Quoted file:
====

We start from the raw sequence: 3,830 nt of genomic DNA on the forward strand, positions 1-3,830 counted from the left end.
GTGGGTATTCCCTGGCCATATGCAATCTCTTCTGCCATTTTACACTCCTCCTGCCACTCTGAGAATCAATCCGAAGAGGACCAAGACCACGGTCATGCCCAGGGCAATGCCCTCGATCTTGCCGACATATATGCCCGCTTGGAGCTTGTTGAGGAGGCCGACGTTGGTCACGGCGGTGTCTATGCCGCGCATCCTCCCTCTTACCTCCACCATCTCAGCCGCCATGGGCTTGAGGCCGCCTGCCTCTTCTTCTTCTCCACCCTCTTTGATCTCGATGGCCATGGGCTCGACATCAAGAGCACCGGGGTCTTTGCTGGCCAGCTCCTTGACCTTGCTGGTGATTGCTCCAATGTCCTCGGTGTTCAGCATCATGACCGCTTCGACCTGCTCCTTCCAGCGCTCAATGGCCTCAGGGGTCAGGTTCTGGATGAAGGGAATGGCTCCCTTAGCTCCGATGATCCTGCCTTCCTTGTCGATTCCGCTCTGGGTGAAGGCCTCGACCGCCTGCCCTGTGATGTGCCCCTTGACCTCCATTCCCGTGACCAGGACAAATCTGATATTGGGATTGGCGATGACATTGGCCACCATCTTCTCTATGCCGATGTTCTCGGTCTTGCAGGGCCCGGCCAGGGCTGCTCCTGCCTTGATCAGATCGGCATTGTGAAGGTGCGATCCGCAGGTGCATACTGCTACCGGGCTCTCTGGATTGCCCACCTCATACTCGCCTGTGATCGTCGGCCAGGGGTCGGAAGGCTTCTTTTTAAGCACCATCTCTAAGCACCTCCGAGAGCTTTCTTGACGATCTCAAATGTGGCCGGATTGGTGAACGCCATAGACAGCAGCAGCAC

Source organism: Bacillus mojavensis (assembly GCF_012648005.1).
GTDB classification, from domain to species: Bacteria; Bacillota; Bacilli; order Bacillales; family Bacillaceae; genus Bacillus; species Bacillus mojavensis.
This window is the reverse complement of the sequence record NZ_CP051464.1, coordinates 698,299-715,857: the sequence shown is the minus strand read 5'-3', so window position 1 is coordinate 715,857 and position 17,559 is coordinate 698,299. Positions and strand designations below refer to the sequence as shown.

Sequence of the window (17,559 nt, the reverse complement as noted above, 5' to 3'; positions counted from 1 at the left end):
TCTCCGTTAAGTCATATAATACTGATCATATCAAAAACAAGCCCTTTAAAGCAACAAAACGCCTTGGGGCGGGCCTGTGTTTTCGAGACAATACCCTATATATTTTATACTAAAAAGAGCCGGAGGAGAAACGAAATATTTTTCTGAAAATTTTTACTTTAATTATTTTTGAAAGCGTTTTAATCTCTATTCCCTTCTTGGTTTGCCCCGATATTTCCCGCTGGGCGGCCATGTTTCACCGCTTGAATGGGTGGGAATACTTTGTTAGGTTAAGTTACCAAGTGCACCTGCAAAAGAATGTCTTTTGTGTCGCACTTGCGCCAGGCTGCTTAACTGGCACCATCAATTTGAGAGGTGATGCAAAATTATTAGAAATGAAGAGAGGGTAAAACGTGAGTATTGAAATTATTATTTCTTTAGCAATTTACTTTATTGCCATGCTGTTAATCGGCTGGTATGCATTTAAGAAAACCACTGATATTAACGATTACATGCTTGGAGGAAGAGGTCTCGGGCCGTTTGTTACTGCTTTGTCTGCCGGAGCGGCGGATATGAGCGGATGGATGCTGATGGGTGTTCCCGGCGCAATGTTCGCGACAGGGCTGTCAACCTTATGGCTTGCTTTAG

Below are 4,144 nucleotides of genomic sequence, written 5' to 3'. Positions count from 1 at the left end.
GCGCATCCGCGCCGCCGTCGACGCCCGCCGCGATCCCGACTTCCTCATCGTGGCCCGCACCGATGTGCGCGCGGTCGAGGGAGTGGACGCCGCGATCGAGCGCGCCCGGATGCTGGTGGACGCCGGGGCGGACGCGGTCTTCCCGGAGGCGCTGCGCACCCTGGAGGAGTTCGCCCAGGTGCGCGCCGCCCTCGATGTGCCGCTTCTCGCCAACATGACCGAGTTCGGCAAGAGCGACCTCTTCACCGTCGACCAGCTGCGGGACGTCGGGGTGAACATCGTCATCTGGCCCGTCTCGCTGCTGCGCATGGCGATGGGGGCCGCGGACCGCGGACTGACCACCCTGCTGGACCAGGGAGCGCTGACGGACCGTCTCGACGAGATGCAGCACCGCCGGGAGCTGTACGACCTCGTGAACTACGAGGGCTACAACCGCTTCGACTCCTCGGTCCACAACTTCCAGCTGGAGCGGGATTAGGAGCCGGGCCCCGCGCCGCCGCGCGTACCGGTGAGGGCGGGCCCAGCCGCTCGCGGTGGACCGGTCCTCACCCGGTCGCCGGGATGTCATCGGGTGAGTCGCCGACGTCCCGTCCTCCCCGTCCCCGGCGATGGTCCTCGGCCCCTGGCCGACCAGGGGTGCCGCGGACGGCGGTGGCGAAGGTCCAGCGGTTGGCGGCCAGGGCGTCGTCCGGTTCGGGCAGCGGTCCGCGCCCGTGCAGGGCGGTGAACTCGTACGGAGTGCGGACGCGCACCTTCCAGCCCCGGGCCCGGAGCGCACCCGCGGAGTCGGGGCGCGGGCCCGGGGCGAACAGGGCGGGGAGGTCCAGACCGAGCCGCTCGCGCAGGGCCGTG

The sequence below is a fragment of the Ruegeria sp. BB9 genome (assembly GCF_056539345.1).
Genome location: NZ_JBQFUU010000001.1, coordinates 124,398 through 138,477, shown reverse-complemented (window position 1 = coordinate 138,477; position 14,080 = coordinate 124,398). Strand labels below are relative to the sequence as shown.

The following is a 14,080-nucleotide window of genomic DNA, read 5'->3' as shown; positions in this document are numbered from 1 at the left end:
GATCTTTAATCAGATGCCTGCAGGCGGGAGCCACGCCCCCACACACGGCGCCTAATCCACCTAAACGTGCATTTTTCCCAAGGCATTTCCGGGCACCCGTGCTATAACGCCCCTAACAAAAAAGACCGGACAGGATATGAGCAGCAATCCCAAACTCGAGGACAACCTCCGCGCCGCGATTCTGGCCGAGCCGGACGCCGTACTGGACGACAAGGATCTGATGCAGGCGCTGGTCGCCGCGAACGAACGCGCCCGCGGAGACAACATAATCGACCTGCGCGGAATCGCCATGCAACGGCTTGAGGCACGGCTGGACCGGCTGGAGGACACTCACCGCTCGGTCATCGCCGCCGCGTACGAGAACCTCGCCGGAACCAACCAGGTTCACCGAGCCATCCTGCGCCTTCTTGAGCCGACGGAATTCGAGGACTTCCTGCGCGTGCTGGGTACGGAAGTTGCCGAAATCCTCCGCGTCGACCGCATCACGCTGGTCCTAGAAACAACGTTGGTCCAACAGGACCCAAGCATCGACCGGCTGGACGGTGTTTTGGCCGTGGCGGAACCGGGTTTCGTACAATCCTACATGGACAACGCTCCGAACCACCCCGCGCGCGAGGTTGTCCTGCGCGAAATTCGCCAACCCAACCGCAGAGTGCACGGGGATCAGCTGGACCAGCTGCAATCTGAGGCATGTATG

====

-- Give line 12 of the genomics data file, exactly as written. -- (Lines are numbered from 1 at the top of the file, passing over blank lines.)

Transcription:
The following is a 14,080-nucleotide window of genomic DNA, read 5'->3' as shown; positions in this document are numbered from 1 at the left end: